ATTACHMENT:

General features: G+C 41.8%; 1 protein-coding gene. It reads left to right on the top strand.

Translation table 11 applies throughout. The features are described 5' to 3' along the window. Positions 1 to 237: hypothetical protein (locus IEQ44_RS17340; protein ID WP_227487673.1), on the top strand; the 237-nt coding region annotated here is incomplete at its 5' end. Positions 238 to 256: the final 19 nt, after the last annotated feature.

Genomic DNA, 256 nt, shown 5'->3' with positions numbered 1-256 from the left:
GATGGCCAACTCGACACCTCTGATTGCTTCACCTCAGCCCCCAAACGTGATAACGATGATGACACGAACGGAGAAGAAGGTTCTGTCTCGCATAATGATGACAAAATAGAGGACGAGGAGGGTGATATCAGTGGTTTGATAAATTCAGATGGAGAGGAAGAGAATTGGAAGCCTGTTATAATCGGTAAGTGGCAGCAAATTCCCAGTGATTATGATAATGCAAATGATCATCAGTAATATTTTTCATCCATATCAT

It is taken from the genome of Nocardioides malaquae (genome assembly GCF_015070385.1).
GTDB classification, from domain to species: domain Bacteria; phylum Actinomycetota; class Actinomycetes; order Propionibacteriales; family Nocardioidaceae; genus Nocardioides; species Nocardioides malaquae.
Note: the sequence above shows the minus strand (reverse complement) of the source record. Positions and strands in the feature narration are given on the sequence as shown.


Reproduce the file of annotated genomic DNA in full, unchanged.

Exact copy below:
General features: G+C 41.8%; 1 protein-coding gene. It reads left to right on the top strand.

Translation table 11 applies throughout. The features are described 5' to 3' along the window. Positions 1 to 237: hypothetical protein (locus IEQ44_RS17340; protein ID WP_227487673.1), on the top strand; the 237-nt coding region annotated here is incomplete at its 5' end. Positions 238 to 256: the final 19 nt, after the last annotated feature.

Genomic DNA, 256 nt, shown 5'->3' with positions numbered 1-256 from the left:
GATGGCCAACTCGACACCTCTGATTGCTTCACCTCAGCCCCCAAACGTGATAACGATGATGACACGAACGGAGAAGAAGGTTCTGTCTCGCATAATGATGACAAAATAGAGGACGAGGAGGGTGATATCAGTGGTTTGATAAATTCAGATGGAGAGGAAGAGAATTGGAAGCCTGTTATAATCGGTAAGTGGCAGCAAATTCCCAGTGATTATGATAATGCAAATGATCATCAGTAATATTTTTCATCCATATCAT

It is taken from the genome of Nocardioides malaquae (genome assembly GCF_015070385.1).
GTDB classification, from domain to species: domain Bacteria; phylum Actinomycetota; class Actinomycetes; order Propionibacteriales; family Nocardioidaceae; genus Nocardioides; species Nocardioides malaquae.
Note: the sequence above shows the minus strand (reverse complement) of the source record. Positions and strands in the feature narration are given on the sequence as shown.